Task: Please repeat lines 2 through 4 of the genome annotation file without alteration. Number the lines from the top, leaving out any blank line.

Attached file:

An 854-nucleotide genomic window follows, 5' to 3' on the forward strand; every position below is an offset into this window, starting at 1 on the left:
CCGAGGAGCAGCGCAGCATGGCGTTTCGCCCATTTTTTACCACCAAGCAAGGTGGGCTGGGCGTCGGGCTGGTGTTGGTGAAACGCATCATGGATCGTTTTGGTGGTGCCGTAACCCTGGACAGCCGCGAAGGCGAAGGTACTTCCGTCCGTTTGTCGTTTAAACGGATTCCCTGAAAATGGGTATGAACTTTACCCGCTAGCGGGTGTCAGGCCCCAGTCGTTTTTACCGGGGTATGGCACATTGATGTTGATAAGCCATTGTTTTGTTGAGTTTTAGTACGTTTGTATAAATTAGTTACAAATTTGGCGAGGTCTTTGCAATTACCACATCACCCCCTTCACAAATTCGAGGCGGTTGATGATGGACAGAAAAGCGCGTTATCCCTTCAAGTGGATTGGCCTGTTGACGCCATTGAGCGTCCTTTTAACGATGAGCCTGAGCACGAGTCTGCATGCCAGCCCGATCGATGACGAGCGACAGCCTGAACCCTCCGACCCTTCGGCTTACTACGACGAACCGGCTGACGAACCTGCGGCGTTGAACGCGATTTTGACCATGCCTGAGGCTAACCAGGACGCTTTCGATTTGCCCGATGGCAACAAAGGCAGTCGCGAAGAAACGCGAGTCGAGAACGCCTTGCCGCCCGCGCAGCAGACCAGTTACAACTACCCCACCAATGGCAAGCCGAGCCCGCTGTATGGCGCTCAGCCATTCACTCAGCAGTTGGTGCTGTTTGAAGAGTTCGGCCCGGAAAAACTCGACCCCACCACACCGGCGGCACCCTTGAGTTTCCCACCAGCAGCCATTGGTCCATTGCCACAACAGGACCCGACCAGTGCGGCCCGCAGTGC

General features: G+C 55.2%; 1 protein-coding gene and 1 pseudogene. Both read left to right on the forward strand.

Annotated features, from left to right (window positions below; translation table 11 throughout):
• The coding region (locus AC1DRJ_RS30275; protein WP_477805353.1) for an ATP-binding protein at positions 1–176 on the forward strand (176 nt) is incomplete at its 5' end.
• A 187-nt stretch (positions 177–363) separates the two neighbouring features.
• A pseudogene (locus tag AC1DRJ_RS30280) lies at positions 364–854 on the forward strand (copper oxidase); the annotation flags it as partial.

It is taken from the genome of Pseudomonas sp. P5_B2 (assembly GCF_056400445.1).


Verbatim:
CCGAGGAGCAGCGCAGCATGGCGTTTCGCCCATTTTTTACCACCAAGCAAGGTGGGCTGGGCGTCGGGCTGGTGTTGGTGAAACGCATCATGGATCGTTTTGGTGGTGCCGTAACCCTGGACAGCCGCGAAGGCGAAGGTACTTCCGTCCGTTTGTCGTTTAAACGGATTCCCTGAAAATGGGTATGAACTTTACCCGCTAGCGGGTGTCAGGCCCCAGTCGTTTTTACCGGGGTATGGCACATTGATGTTGATAAGCCATTGTTTTGTTGAGTTTTAGTACGTTTGTATAAATTAGTTACAAATTTGGCGAGGTCTTTGCAATTACCACATCACCCCCTTCACAAATTCGAGGCGGTTGATGATGGACAGAAAAGCGCGTTATCCCTTCAAGTGGATTGGCCTGTTGACGCCATTGAGCGTCCTTTTAACGATGAGCCTGAGCACGAGTCTGCATGCCAGCCCGATCGATGACGAGCGACAGCCTGAACCCTCCGACCCTTCGGCTTACTACGACGAACCGGCTGACGAACCTGCGGCGTTGAACGCGATTTTGACCATGCCTGAGGCTAACCAGGACGCTTTCGATTTGCCCGATGGCAACAAAGGCAGTCGCGAAGAAACGCGAGTCGAGAACGCCTTGCCGCCCGCGCAGCAGACCAGTTACAACTACCCCACCAATGGCAAGCCGAGCCCGCTGTATGGCGCTCAGCCATTCACTCAGCAGTTGGTGCTGTTTGAAGAGTTCGGCCCGGAAAAACTCGACCCCACCACACCGGCGGCACCCTTGAGTTTCCCACCAGCAGCCATTGGTCCATTGCCACAACAGGACCCGACCAGTGCGGCCCGCAGTGC

General features: G+C 55.2%; 1 protein-coding gene and 1 pseudogene. Both read left to right on the forward strand.

Annotated features, from left to right (window positions below; translation table 11 throughout):